This is the CGA card I’m intending to use. It’s a full length giant of a card with an 8 bit ISA interface. ISA was the original PC expansion port interface before PCI Express, AGP, PCI, Vesa and all the others. PC’s still came with ISA slots into the Pentium era but my options with this card are more limited. With the advent of 286’s the 8 bit ISA interface was expanded with a second slot to make the bus 16 bits. As a rule, this was entirely backwards compatible except my CGA card predates the 16 bit slot and doesn’t leave a gap for the extra connector on the motherboard. In short, I need an 8 bit slot if this thing is ever going to work which limited my options.

s-l1600

So with that in mind, I bought myself the above Vanilla 286 PC. OId PC’s have started to get a bit expensive and I no doubt paid more than I should but a machine that has been refurbed, tested and comes with a guarantee is worth a bit with a PC of this age. At any rate, it all worked perfectly in every respect except the minor factor that as soon as I tried to use composite out, I could only get monochrome.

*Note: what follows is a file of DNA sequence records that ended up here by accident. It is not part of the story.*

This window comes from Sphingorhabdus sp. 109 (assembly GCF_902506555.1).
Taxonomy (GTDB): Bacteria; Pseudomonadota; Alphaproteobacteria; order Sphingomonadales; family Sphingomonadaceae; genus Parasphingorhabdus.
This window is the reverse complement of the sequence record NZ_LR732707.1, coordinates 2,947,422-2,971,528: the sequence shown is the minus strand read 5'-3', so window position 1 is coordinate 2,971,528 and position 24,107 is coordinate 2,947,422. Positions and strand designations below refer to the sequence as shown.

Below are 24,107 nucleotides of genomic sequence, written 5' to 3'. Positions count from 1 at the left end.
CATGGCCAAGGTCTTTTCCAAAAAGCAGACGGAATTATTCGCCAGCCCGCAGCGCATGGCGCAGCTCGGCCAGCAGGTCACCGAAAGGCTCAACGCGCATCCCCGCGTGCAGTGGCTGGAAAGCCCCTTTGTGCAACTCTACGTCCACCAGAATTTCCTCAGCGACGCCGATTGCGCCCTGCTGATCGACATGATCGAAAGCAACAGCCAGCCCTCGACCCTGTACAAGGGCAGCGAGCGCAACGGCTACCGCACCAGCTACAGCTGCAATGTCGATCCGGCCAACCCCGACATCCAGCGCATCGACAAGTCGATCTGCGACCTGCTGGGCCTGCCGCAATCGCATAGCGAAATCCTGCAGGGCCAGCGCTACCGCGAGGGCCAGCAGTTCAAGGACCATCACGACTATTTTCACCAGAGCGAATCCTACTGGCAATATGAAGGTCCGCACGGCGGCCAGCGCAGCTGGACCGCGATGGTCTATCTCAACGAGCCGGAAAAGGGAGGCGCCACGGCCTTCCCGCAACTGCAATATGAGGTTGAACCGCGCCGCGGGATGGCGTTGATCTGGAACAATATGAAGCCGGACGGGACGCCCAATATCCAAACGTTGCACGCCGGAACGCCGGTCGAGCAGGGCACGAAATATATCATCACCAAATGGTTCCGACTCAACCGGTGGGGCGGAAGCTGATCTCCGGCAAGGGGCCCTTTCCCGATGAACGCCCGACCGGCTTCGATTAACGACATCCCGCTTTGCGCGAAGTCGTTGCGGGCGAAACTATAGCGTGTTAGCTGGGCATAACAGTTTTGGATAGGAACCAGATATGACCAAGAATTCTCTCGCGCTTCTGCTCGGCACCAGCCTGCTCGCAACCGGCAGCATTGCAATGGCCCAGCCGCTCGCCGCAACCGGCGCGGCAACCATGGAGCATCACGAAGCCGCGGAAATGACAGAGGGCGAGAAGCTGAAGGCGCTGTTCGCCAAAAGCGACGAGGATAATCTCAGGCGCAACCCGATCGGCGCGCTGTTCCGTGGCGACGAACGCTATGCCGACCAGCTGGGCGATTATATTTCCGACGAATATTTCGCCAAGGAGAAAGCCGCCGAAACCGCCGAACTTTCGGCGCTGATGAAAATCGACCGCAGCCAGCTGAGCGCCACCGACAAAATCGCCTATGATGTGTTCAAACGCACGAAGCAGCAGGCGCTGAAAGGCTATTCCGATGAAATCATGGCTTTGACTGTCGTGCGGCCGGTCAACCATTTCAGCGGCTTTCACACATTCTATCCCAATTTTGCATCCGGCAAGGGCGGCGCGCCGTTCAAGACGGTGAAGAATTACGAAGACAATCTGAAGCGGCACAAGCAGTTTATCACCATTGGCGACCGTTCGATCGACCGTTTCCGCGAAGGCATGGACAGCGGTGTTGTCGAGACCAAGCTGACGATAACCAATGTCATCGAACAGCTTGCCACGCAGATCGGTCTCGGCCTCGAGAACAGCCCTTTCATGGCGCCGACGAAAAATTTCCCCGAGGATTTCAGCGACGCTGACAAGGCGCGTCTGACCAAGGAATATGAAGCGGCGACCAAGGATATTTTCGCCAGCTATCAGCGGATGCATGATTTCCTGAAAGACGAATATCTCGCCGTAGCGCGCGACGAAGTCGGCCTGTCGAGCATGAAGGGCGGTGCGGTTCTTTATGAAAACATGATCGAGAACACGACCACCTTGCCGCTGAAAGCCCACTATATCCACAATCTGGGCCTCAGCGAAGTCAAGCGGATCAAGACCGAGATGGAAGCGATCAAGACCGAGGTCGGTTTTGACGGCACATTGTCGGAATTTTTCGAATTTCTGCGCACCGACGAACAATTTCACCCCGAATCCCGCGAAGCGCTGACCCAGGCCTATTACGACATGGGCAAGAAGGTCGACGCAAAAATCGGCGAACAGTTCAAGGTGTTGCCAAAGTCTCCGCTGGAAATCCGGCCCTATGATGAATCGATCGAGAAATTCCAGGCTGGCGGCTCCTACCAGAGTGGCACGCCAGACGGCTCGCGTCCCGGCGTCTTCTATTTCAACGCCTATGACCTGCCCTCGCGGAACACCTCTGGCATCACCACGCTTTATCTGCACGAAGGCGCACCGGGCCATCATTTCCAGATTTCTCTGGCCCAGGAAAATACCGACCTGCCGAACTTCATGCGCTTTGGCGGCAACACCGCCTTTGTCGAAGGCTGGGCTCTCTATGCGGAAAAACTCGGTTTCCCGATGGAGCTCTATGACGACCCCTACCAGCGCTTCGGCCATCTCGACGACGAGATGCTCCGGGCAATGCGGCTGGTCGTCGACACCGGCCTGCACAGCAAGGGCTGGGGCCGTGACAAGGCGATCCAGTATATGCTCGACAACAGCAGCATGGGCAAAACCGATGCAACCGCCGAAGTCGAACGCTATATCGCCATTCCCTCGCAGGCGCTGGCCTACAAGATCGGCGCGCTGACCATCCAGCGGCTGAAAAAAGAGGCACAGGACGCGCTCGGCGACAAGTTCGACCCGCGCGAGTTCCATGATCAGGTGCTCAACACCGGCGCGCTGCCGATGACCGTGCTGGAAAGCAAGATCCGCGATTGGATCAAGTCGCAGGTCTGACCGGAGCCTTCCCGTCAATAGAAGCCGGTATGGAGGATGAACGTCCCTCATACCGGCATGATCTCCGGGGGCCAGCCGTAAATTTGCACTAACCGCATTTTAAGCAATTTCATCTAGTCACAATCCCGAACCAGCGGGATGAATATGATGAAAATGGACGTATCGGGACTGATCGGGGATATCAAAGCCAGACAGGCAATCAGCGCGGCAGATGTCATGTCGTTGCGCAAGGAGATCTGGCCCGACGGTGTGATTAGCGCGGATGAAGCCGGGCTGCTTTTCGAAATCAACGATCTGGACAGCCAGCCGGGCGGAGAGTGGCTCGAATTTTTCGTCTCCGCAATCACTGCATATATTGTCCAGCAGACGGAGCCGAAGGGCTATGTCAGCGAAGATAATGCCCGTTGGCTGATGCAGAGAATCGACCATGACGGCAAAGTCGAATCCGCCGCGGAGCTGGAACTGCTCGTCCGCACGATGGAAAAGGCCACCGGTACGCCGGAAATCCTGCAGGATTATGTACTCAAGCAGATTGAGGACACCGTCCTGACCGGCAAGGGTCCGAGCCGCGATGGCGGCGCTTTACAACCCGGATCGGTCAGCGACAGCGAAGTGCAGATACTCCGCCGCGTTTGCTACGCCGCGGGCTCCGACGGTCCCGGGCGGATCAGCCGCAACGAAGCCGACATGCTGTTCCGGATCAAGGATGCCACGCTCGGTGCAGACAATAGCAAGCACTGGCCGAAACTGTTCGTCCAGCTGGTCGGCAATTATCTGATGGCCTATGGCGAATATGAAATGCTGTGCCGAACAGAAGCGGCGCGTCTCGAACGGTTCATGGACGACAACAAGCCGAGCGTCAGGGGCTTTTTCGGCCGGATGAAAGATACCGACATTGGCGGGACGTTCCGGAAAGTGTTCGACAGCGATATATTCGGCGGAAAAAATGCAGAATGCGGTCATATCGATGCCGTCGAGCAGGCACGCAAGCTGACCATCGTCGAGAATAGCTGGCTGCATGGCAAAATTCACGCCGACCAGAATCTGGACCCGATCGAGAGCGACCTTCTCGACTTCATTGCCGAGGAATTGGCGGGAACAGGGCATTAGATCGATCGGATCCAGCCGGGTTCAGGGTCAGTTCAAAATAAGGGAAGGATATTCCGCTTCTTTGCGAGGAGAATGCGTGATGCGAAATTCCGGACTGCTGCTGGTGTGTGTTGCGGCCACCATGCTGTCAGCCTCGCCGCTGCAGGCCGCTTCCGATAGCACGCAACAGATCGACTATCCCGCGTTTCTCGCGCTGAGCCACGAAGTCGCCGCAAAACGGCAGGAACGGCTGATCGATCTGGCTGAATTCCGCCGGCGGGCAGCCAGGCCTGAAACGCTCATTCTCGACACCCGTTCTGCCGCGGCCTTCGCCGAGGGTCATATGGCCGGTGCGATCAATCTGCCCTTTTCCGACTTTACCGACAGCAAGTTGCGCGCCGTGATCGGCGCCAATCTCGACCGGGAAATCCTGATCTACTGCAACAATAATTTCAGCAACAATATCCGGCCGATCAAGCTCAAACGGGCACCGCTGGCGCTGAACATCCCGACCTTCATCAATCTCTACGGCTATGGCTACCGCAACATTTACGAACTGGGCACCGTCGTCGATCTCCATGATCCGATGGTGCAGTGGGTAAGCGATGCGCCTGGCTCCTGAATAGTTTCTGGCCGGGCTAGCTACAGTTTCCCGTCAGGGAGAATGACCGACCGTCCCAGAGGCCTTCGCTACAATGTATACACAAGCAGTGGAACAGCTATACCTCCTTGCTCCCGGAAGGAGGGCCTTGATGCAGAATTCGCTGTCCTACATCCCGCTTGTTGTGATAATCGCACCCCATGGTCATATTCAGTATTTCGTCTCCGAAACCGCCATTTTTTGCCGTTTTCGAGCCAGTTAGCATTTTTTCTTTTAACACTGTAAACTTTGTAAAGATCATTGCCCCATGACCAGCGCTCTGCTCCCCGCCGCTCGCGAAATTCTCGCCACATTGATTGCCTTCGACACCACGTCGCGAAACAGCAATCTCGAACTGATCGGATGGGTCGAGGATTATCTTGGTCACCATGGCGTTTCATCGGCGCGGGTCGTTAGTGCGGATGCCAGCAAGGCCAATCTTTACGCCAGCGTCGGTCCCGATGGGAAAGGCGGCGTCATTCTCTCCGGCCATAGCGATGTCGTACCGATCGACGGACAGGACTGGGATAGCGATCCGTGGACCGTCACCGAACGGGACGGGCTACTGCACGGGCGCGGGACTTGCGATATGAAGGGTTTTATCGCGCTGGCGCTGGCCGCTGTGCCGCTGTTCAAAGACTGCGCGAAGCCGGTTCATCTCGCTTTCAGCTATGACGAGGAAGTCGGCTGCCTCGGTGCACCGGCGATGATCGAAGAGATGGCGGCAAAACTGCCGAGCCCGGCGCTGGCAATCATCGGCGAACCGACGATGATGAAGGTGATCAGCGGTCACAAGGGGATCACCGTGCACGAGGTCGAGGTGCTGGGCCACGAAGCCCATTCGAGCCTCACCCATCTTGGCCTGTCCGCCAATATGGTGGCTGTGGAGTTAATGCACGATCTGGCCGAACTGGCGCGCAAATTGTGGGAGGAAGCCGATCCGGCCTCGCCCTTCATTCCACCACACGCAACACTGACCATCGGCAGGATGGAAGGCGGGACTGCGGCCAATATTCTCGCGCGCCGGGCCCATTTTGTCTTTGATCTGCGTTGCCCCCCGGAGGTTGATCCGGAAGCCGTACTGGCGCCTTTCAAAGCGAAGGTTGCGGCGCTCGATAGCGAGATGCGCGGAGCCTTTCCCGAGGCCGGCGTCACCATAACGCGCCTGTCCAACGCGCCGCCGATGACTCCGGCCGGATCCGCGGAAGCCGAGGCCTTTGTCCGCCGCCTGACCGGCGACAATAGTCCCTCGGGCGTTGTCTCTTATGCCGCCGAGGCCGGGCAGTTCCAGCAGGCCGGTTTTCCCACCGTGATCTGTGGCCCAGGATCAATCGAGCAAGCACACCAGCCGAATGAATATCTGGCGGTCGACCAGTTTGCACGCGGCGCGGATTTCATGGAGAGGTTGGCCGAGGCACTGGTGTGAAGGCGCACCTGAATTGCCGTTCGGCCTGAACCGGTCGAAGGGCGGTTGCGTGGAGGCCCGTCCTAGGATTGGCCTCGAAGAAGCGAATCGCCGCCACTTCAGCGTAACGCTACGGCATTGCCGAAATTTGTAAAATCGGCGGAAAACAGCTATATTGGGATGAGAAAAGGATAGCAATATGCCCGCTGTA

IMG_20161013_201716

Having tried everything I could think of, I wasn’t sure whether it was the PC or the graphics card since I’d never used the CGA card before this. It occurred to me that given how long it was, there was enough flex in the CGA card that I could fit it into my Tandy if I bent it around the side of the case and I insulated it against the edge of the metal case with an antistatic bag. I really don’t recommend trying this at home but it did give me a means of testing it.

IMG_20161013_201908IMG_20161013_201911

Sure enough, it worked perfectly as shown in Ultima 2 above. Ultima 2 was one of the better composite games on the Tandy but comparing this to the screenshots from the last post, there is still a big difference. The blue Ultima text and green dragon more or less merged into one colour using the Tandy but are clearly defined here. In theory, I could have left it at this and just used my Tandy but there is no way I’m going to torture my one and only CGA card like that. It makes me wince just looking at the photo above.